The Son of N. C. Wyeth and Some Lady
Andrew Wyeth Is, Pervertedly (Not Prettily), Just Like Us
So there I am in the Andrew Wyeth exhibit at SAM. Everyone around me is 100, and I am ready to look at seven paintings and touch them with my brain and form a brand-new Wyeth-shaped brainwrinkle (it has pigtails). I am ready! Andrew Wyeth died this year, SAM's wall tells me, "leaving a legacy of deeply personal paintings that nevertheless have shown, through their enduring and wide popularity, that they have the ability to touch us all." So what you're saying here, wall, is that Andrew Wyeth is popular because he touched us, and he touched us because he's popular? We like him because we like him? He is beloved... because he is our beloved! And there I am and everyone is 100 and it's just so goddamn fusty and I'm already annoyed. But Andrew Wyeth, I am to discover, semihappily, is not fusty. Andrew Wyeth is toootally perverted and creepy! And you love him, America, because you're perverted, too. Even if you're 100. Do not deny it!
Andrew Wyeth was born in 1917 in Chadds Ford, Pennsylvania, the son of N. C. Wyeth and some lady. The elder Wyeth was a prominent illustrator—a realist, like his son—and protégé of Howard Pyle, the man who invented what pirates look like. (Scarves! Boots! A billowing pantaloon!) Due to his frail and illin' constitution, young Wyeth was homeschooled, leaving him ample time to study art with his father and develop a love for the hills and moments around Chadds Ford that would dominate much of his career. He married a woman named Betsy and painted her many times. In 1945, N. C. Wyeth's car stalled on some train tracks, and that was the end of N. C. Wyeth. Andrew Wyeth never stopped being sad. His paintings are, weirdly (getting to that), mainstream American institutions: They hang on the set of Mr. Rogers, in Snoopy's existential doghouse, in the living room on Step by Step (!?). M. Night Shyamalan based his execrable film The Village on Wyeth's bleak Pennsylvania aesthetic. Wyeth's Wikipedia page also reveals that he recently received an award and a hug from George W. Bush. Wyeth eventually died while sleeping, of being old. That was in January of this year.
Of the seven paintings in SAM's Andrew Wyeth: Remembrance, five are from his Helga studies: a body of 247 works painted between 1971 and 1985 (plus one final addition in 2002). The subject is Helga Testorf, a severe, pale-eyed German beauty, and Wyeth painted her—in secret from his wife and Testorf's husband—in various nude and clothed and intimate and creepy ways for YEARS. The Helga paintings are contextless: Black Velvet (1972) is a reclining nude floating in a plush, bottomless black depth—like space, or sea. She could be dead. Her pelvic bone juts. Farm Road (1979) stares, too close, at the back of Helga's head as she ascends, askance, a bare brown hill toward a stand of lonesome trees. Braids from 1979 (which you have lately seen on SAM's posters all over the goddamn city) places Helga, in three-quarters profile, again in front of that black vacuum, her face unsettling and brooding (SO MUCH BROODING!). Taken alone, each might be pretty. Taken together, the effect is unsettling. Everything seems dead, even the alive things. It's actually scary.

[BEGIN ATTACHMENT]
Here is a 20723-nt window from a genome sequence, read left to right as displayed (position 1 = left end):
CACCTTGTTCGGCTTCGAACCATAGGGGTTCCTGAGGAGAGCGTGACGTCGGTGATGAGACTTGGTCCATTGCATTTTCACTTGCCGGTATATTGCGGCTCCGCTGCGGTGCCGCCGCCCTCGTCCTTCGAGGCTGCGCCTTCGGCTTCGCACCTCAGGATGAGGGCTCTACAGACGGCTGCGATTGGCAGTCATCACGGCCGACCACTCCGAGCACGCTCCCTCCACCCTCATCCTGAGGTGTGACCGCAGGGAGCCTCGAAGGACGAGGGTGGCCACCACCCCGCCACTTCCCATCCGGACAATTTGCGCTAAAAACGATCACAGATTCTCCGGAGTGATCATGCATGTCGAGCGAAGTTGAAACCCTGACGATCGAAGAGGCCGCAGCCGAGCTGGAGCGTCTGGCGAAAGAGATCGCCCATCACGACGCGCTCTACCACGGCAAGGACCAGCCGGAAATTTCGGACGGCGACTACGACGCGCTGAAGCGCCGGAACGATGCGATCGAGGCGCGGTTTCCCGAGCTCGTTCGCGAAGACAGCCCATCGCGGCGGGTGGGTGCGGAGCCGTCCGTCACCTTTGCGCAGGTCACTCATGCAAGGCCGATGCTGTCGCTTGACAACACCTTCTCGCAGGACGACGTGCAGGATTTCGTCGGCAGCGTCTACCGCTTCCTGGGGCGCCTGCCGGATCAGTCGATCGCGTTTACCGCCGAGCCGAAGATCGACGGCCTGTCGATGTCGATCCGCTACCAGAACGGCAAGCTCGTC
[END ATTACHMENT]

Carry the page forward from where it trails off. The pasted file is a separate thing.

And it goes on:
Wyeth's technical skill is astounding—I basically had to shove my face into the painting and through the wall to believe that Black Velvet was a watercolor. These pieces are fucking magnificent. But the prettiness is a trap.
"Painting was his way of giving forms to memories," the wall says. A couple of 100-year-old biddies walk around, talking about Wyeth and Helga and love. "He had to love her," one biddy gushes. "Wyeth's realism was a means to an expressive end," the wall continues. "A way of securing fleeting and elusive sensations." Is anyone in here paying attention? These paintings are terrifying, biddies! These are paintings of obsession, not love—powerful and icy, hyperdetailed, joyless. And gorgeous, of course. Meticulously gorgeous.
The voice of reason comes from Wyeth himself, in the placards accompanying each painting. Instead of more curatorial boilerplate, SAM has paired each image with a quote from the artist, which range from actually-kind-of-awesome self-aggrandizement (to paraphrase, because it's funnier: "You guys, this is like my BEST PAINTING EVER!") to confirmations of exactly the visceral human creepiness I'd suspected all along. "I always remembered the hair on the back of her head," he says of Farm Road. "That spot on the back of her neck where the hair would start... I peered at this part of her deeper and deeper. I became enamored of that spot." Yeah, dude! I know you did! And then, taking it all the way: "Of course, there's a penetrating and throbbing sexual feeling in all the Helga pictures. I felt the country, the house, Germany, the dreamy moist rich female smell—the whole thing." The candidness is a relief. Love and biddies be damned—Wyeth is one of us.